Platelets contain growth factors released during their degranulation following activation. These growth factors promote tissue remodeling, wound healing and angiogenesis. Currently, the clinical effect of ... [more ▼]

Platelets contain growth factors released during their degranulation following activation. These growth factors promote tissue remodeling, wound healing and angiogenesis. Currently, the clinical effect of Platelet-Rich Plasma (PRP) is still discussed or even controversial. Our researches have evaluated the effectiveness of PRP on the healing of animal tendons and human suffering from chronic jumper's knee. [less ▲]

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See detailRac1 GTPase silencing counteracts microgravity-induced effects on osteoblastic cells.
Guignandon, Alain; Fauré, Céline; Neutelings, Thibault et al

in FASEB Journal (2014), 28(9), 4077-4087

Bone cells exposed to real microgravity display alterations of their cytoskeleton and focal adhesions, two major mechanosensitive structures. These structures are controlled by small GTPases of the Ras ... [more ▼]

Bone cells exposed to real microgravity display alterations of their cytoskeleton and focal adhesions, two major mechanosensitive structures. These structures are controlled by small GTPases of the Ras homology (Rho) family. We investigated the effects of RhoA, Rac1, and Cdc42 modulation of osteoblastic cells under microgravity conditions. Human MG-63 osteoblast-like cells silenced for RhoGTPases were cultured in the automated Biobox bioreactor (European Space Agency) aboard the Foton M3 satellite and compared to replicate ground-based controls. The cells were fixed after 69 h of microgravity exposure for postflight analysis of focal contacts, F-actin polymerization, vascular endothelial growth factor (VEGF) expression, and matrix targeting. We found that RhoA silencing did not affect sensitivity to microgravity but that Rac1 and, to a lesser extent, Cdc42 abrogation was particularly efficient in counteracting the spaceflight-related reduction of the number of focal contacts [-50% in silenced, scrambled (SiScr) controls vs. -15% for SiRac1], the number of F-actin fibers (-60% in SiScr controls vs. -10% for SiRac1), and the depletion of matrix-bound VEGF (-40% in SiScr controls vs. -8% for SiRac1). Collectively, these data point out the role of the VEGF/Rho GTPase axis in mechanosensing and validate Rac1-mediated signaling pathways as potential targets for counteracting microgravity effects [less ▲]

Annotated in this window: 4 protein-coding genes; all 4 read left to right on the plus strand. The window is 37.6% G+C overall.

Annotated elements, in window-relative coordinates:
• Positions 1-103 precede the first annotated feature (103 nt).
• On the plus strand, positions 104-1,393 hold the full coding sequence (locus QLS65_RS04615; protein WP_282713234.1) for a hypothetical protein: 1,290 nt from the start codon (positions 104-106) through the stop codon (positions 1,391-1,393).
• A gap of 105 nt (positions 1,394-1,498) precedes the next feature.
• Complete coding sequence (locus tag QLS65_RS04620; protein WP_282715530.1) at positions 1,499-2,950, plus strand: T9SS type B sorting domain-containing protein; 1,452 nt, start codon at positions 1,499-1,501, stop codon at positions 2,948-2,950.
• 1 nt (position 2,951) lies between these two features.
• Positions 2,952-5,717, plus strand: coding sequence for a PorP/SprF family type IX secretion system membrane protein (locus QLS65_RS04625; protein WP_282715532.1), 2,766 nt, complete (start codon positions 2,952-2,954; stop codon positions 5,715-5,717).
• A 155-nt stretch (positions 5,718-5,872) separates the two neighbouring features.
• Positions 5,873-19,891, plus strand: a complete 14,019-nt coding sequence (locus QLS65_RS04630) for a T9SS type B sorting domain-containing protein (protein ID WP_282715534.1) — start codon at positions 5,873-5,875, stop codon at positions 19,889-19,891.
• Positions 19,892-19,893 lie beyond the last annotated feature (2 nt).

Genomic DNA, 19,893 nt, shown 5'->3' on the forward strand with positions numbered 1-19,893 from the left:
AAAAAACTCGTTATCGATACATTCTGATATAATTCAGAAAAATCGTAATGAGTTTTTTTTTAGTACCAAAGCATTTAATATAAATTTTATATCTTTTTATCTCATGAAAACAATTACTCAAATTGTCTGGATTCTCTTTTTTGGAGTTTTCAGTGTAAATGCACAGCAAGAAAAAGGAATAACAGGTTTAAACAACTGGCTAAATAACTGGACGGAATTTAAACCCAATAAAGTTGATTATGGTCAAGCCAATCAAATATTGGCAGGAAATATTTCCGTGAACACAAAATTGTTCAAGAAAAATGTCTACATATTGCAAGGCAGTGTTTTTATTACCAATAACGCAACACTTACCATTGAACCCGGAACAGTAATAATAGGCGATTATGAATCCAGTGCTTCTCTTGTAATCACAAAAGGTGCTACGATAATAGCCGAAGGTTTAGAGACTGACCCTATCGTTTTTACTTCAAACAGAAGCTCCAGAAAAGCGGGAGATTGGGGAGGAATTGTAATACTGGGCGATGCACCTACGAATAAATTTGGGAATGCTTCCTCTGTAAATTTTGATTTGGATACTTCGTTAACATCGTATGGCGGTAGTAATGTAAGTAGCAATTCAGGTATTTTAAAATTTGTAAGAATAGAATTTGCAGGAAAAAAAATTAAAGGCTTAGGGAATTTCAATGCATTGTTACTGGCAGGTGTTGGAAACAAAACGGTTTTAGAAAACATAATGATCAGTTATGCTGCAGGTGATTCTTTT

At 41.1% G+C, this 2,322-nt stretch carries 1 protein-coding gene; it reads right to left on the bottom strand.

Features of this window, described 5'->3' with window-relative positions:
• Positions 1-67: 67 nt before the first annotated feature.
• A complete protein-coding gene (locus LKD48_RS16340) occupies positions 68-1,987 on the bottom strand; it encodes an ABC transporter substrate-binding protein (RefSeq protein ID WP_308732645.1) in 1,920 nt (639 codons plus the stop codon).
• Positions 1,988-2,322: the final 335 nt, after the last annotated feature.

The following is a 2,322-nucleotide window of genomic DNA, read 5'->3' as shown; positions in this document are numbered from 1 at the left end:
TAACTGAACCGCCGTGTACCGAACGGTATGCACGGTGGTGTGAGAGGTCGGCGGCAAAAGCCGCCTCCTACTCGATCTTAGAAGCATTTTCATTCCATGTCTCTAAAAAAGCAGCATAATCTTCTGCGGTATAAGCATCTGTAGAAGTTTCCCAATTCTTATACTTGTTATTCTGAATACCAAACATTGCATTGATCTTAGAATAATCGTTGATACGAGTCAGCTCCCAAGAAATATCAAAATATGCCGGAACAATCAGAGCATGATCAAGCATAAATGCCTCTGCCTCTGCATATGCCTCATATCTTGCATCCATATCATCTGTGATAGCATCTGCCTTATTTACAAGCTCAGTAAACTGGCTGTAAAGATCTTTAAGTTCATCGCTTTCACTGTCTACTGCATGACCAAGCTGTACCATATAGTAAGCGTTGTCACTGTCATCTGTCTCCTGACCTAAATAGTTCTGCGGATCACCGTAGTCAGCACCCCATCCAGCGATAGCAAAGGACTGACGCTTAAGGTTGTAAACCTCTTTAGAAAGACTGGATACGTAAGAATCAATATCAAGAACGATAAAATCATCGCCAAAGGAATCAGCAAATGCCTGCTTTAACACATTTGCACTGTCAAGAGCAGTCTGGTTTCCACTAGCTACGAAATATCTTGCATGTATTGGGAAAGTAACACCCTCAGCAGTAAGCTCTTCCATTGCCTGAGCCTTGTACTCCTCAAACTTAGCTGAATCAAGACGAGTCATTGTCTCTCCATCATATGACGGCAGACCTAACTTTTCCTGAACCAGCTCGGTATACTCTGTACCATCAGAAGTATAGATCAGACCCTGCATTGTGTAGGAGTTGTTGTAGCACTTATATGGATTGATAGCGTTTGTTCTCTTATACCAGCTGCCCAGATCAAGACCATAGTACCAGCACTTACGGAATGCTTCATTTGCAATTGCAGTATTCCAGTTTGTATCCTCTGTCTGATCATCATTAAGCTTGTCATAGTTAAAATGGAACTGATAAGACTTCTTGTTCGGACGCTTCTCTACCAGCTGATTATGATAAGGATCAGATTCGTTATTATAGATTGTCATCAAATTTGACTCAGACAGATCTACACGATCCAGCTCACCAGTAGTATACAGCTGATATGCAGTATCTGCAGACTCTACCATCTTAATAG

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See detailVascular Endothelial Growth Factor-111 (VEGF-111) and tendon healing: preliminary results in a rat model of tendon injury
Kaux, Jean-François ULiege; Janssen, Lauriane ULiege; Drion, Pierre ULiege et al

in Muscles, Ligaments and Tendons Journal (2014), 4(1 (eCollection 2014 Jan)), 25-28

Tendon lesions are among the most frequent musculoskeletal pathologies. Vascular endothelial growth factor (VEGF) is known to regulate angiogenesis. VEGF-111, a biologically active and proteolysis ... [more ▼]